Carbon 14 test used dating tool
Radiocarbon dating—also known as carbon-14 dating—is a technique used by archaeologists and historians to determine the age of organic material.It can theoretically be used to date anything that was alive any time during the last 60,000 years or so, including charcoal from ancient fires, wood used in construction or tools, cloth, bones, seeds, and leather.The problem: If the material is too old, the small amount of C14 present may not decay in the measurement interval. Nearby radioactive material could trigger exactly the same C14 production process from nitrogen as occurs in the upper atmosphere, albeit at a much reduced rate.
The technique is based on measuring the ratio of two isotopes of carbon.
I've been poking about on the internet again (as you do) and found a whole load of stuff by creationists about the problems with carbon 14 radiometric dating.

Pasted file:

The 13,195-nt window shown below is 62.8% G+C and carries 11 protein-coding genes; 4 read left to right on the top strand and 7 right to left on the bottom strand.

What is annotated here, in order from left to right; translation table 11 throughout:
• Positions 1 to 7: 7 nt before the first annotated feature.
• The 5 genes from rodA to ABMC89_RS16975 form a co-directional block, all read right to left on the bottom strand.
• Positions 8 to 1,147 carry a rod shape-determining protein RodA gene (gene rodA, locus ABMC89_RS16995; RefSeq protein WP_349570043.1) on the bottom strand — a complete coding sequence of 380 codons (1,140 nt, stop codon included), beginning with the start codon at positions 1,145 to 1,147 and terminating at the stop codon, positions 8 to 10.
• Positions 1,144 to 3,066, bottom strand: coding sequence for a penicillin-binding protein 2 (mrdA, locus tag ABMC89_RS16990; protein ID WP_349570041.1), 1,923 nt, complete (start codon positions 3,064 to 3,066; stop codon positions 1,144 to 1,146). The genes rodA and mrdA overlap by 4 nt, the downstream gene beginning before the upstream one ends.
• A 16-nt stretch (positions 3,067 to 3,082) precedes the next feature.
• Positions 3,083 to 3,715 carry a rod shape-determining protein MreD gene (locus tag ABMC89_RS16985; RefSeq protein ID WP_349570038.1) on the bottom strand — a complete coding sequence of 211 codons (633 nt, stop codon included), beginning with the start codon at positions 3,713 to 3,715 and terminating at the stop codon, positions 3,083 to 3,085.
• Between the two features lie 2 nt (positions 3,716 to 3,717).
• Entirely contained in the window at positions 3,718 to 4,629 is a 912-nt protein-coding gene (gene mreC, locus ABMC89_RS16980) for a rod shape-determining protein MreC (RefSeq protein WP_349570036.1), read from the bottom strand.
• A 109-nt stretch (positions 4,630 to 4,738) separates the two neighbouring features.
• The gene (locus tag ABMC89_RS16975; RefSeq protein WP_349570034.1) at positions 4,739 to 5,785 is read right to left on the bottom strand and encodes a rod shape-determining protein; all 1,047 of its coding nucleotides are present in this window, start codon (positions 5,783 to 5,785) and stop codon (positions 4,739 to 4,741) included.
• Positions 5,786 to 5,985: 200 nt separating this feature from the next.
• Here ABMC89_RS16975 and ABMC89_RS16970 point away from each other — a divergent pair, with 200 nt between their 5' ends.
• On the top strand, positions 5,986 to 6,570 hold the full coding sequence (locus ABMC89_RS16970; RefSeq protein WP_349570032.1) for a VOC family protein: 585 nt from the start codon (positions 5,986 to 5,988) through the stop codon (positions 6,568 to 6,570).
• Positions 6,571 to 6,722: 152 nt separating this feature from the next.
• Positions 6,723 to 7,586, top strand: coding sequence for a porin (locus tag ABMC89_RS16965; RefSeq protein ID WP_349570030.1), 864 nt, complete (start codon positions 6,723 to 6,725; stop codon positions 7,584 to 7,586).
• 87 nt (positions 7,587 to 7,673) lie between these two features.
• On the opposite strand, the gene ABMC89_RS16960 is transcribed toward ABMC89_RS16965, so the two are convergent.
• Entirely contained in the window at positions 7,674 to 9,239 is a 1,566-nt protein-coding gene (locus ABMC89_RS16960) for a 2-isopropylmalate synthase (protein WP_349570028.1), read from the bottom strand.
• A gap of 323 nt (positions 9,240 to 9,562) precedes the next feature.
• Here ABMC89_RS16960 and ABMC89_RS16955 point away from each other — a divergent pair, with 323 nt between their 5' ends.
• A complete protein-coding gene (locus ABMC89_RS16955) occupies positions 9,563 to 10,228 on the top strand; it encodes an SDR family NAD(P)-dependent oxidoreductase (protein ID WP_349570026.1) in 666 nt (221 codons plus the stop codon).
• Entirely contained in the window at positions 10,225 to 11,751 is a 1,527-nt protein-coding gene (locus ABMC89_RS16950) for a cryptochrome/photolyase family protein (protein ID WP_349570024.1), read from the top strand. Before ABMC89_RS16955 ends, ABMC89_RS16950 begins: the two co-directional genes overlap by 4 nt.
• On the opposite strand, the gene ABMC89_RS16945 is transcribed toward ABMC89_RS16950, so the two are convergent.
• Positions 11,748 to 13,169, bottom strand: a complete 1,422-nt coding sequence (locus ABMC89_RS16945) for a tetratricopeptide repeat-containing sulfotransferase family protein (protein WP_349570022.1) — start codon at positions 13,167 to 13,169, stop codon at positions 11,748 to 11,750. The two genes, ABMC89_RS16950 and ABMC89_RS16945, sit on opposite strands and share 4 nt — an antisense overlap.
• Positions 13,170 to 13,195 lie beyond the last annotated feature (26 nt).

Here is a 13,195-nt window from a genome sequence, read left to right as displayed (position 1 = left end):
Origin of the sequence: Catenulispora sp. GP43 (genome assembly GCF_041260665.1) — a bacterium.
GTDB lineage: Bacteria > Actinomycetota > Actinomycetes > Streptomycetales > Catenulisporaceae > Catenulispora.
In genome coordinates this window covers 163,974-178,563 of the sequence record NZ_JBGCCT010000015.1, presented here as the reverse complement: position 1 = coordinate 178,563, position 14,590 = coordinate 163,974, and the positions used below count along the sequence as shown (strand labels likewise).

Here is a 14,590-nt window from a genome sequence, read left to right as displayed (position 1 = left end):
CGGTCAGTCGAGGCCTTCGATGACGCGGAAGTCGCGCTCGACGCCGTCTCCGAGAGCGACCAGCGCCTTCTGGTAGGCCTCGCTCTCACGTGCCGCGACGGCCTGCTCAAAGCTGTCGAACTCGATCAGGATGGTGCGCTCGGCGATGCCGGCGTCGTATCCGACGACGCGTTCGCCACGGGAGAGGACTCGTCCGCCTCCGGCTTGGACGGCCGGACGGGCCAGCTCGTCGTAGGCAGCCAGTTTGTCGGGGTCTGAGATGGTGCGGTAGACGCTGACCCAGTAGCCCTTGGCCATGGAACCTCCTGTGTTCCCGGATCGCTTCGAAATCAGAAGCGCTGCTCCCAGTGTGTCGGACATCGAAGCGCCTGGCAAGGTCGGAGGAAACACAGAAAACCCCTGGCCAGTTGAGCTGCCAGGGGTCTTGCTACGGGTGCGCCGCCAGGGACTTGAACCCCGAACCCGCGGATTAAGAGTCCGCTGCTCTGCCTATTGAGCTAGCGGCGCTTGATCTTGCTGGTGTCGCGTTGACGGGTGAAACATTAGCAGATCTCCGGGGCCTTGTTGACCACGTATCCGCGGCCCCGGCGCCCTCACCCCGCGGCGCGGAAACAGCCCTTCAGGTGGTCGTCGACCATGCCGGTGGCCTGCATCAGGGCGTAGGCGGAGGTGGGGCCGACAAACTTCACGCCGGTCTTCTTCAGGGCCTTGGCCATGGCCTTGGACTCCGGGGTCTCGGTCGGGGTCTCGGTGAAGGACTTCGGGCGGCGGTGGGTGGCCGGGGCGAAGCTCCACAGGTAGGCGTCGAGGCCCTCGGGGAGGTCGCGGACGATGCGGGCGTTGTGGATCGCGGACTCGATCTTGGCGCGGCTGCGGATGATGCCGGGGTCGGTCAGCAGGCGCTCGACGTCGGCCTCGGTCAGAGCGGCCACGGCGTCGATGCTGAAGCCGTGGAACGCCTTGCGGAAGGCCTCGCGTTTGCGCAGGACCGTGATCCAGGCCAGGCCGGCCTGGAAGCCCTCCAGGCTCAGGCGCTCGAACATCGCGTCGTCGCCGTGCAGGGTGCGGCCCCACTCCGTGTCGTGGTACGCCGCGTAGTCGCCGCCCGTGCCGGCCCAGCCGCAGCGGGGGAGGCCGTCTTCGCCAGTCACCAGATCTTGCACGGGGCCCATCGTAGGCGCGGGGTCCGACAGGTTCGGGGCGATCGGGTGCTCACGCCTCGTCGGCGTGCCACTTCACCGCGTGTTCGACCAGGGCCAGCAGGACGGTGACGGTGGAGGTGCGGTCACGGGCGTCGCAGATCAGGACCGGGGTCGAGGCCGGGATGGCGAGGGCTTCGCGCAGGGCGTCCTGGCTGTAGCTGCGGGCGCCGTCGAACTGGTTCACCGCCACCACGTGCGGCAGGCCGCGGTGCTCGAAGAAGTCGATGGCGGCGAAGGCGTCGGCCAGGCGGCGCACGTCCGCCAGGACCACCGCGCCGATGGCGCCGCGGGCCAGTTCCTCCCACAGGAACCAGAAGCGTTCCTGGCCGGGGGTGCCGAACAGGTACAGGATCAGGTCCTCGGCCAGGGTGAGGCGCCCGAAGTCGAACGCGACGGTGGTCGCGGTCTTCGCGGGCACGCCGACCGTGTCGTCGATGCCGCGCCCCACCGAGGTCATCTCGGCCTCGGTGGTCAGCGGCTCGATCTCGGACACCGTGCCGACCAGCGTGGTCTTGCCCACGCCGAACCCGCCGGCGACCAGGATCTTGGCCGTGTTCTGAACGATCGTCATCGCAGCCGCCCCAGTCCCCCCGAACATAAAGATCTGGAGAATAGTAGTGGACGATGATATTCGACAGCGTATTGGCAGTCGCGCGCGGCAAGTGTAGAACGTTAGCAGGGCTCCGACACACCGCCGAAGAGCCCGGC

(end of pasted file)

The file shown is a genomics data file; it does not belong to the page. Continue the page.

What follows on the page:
Specifically they report (with some glee) that coal has been found to contain measurable amounts of carbon14 which it should not of course because it is about 300 million years old and dates from the carboniferous period.
What methods do they use and how do these methods work?
In this article, we will examine the methods by which scientists use radioactivity to determine the age of objects, most notably carbon-14 dating.